At exactly the moment when fantasy managers are souring on the running back position – why take someone from the most injury-prone position when we get guaranteed production from WRs like Justin Jefferson and Davante Adams? – this happens to be an extremely deep RB crop this season.
We have strong plays at the top of Tier 1, starting with Austin Ekeler and Christian McCaffrey, a couple of veterans who make PPR magic happen. Then we have a number of safe picks in Derrick Henry, Nick Chubb, Dalvin Cook, Josh Jacobs, Saquon Barkley and Aaron Jones. Even the guys we might be having second thoughts about – Jonathan Taylor, Najee Harris, Alvin Kamara and D’Andre Swift – come with merit and a multitude of reasonable reasons to select them. Then when we look at the upside – youngsters like Breece Hall, Isiah Pacheco, James Cook, Tyler Allgeier, Dameon Pierce, JK Dobbins and others – we have to smile at the positive possibilities. All things considered, I feel like a kid in a candy store.
In the midst of all that, we have an extremely difficult decision to make. Three particular young running backs – Travis Etienne, Rhamondre Stevenson and Kenneth Walker – make very strong cases for themselves. As we sift through our early offseason drafts, it’s been very difficult to select one over the other two. Let’s dive in and make the case for-and-against all three talented young players.
Travis Etienne, RB, Jacksonville Jaguars
My case for Etienne: I LOVE taking running backs within fully-balanced offensive attacks. Trevor Lawrence will be one of the safest all-around fantasy quarterbacks this season, coming into his third year in the NFL with the pedigree, overall improvement and impressive supporting cast. WR1 Calvin Ridley joins the Jacksonville fray this season, with plenty of help from WR2 Christian Kirk, WR3 Zay Jones and TE1 Evan Engram. The latter two – Jones and Engram – were major fantasy sleepers in deep leagues this past year. Coming off an embarrassing suspension with a complete change of scenery in Jacksonville, Kirk, Jones and Engram will take some of the pressure off Ridley. All that, in turn, opens things up for Etienne, who is 24 years old, in his prime and poised to explode. It’s similar to the balance Ekeler feasts upon with the Chargers.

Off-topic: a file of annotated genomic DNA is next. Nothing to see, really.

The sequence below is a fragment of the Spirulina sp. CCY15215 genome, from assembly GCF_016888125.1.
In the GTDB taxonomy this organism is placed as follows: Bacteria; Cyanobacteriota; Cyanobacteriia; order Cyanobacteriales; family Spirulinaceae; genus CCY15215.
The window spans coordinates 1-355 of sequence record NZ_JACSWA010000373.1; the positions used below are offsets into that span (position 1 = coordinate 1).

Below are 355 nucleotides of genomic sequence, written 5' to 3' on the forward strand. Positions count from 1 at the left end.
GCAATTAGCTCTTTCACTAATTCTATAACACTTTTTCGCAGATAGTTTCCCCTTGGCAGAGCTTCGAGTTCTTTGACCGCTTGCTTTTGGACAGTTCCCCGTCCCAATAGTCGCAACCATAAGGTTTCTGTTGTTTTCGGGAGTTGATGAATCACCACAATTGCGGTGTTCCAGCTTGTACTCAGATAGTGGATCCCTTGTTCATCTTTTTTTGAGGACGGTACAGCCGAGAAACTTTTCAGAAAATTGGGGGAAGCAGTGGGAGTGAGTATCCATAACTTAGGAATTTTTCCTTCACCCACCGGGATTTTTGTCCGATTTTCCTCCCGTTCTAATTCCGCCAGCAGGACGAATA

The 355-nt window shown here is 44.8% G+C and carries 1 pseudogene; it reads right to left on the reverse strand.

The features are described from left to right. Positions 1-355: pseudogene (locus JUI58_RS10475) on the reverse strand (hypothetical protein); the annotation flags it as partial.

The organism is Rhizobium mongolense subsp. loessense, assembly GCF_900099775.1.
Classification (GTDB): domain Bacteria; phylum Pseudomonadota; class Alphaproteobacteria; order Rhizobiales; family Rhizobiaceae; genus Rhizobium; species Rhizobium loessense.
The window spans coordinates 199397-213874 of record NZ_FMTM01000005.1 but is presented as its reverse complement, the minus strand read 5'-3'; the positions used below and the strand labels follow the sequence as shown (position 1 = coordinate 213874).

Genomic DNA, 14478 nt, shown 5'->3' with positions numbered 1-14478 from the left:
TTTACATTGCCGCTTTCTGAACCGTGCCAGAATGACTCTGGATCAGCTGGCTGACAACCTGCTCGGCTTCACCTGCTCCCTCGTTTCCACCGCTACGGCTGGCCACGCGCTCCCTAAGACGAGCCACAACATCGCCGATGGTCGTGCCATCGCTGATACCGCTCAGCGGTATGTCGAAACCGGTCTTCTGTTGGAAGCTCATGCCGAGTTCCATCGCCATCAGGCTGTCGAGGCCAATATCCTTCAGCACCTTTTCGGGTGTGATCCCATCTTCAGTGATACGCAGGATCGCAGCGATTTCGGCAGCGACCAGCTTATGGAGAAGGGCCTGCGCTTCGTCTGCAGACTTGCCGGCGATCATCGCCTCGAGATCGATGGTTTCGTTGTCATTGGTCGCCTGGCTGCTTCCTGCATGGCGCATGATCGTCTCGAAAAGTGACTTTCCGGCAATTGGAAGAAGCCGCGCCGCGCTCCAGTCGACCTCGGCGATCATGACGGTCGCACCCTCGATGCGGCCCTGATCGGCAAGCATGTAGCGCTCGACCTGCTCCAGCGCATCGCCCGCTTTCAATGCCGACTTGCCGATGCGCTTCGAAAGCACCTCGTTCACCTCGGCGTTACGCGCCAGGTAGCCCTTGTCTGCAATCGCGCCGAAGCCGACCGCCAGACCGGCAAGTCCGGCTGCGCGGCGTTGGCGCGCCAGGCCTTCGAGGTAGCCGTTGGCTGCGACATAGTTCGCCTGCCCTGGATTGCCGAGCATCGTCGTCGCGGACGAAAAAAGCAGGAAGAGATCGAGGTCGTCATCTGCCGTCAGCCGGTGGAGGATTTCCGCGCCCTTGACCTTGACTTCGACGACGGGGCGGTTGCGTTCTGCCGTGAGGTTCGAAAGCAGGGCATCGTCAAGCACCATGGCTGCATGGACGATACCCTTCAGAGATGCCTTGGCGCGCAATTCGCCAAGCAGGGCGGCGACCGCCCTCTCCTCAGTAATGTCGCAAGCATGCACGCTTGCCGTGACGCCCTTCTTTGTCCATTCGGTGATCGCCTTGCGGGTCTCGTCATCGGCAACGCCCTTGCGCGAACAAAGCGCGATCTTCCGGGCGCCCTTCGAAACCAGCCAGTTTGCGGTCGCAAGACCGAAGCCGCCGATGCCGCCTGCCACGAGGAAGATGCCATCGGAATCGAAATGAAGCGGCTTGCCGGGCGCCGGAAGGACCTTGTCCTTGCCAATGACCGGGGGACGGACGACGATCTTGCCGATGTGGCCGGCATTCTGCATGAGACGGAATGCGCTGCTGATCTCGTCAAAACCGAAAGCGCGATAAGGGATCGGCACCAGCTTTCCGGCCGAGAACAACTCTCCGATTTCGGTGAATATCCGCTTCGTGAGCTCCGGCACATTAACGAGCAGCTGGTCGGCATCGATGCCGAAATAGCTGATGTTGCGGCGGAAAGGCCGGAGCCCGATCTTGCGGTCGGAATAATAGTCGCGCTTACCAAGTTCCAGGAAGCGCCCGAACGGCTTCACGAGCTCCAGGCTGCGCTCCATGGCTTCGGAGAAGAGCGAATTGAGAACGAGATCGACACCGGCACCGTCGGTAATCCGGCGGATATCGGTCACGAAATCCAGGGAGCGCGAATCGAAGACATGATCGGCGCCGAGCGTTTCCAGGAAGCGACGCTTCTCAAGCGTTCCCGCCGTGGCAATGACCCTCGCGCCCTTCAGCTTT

My case against Etienne: Since we are picking between the three here, well, there was quite a separation from Stevenson last season. In full-point PPR, Stevenson finished as the RB10 in most leagues, whereas Etienne was the RB18. You could very simply say to me: The proof is in the pudding. You might wanna see Etienne prove it to you once first.
Rhamondre Stevenson, RB, New England Patriots
My case for Stevenson: Start with the last point I just made. First: Stevenson was the RB10 last season, while Etienne was the RB18 and Walker RB20. At 25 years old, six feet and 229 pounds of (what seems to be all) muscle, young Stevenson has already proven himself as a fantasy stud at the running back position. Personally, in a vacuum, I think he’s one of the most impressive individual players at his position: Strong, mean, versatile and explosive. He’s a surprisingly good pass-catcher for someone who is often seen running defenders over in the red zone. We’ve also seen him take a simple toss very late in the game after quarters of extremely hard work and go all the way to the house for about 90 yards. There’s nothing this kid can’t do at his position, really.
My case against Stevenson: Of the three here, the New England Patriots have the least offensive balance. We all know Mac Jones is a dink-and-dunk passer at this point, and dinosaur Bill Belichick seems to have no qualms running his offense that way. At times, that means stacked defensive boxes against Stevenson and a lot of predictability for the opposing D.
Kenneth Walker III, RB, Seattle Seahawks
My case for Walker: Here’s what makes this whole scenario so difficult: Etienne is the weakest individual player of the three, but he’s in the best overall fantasy situation. Stevenson is the best player of the three but in the worst fantasy situation. That leaves our boy Kenny Walker as the silver medal winner in both categories. My head hurts, splitting hairs between these three studs.
To me, Walker is just barely behind Stevenson in terms of physical skills. When Walker is in a groove and pounding the rock downhill, he looks like Josh Jacobs at his best. Geno Smith seems to have settled in at this stage in his veteran career, and we know we get offensive balance from DK Metcalf and Tyler Lockett on the outside. Overall, Walker is in a very solid fantasy situation. If you take Kenny over the other two here, I’m not gonna argue with ya.
My case against Walker: What if Geno’s production was a fluke and the Seattle offense completely falls off a cliff this season? It’s not completely outside the realm of possibility, given the pressure of $52 million for a single season of work.
Honestly, you can’t go wrong with any of the three. I’ll see ya right back here next week!
John Frascella is a published sports author who has been covering the NFL for 19 years. Follow him on Twitter @LegendSports7 for all things fantasy football, basketball and baseball.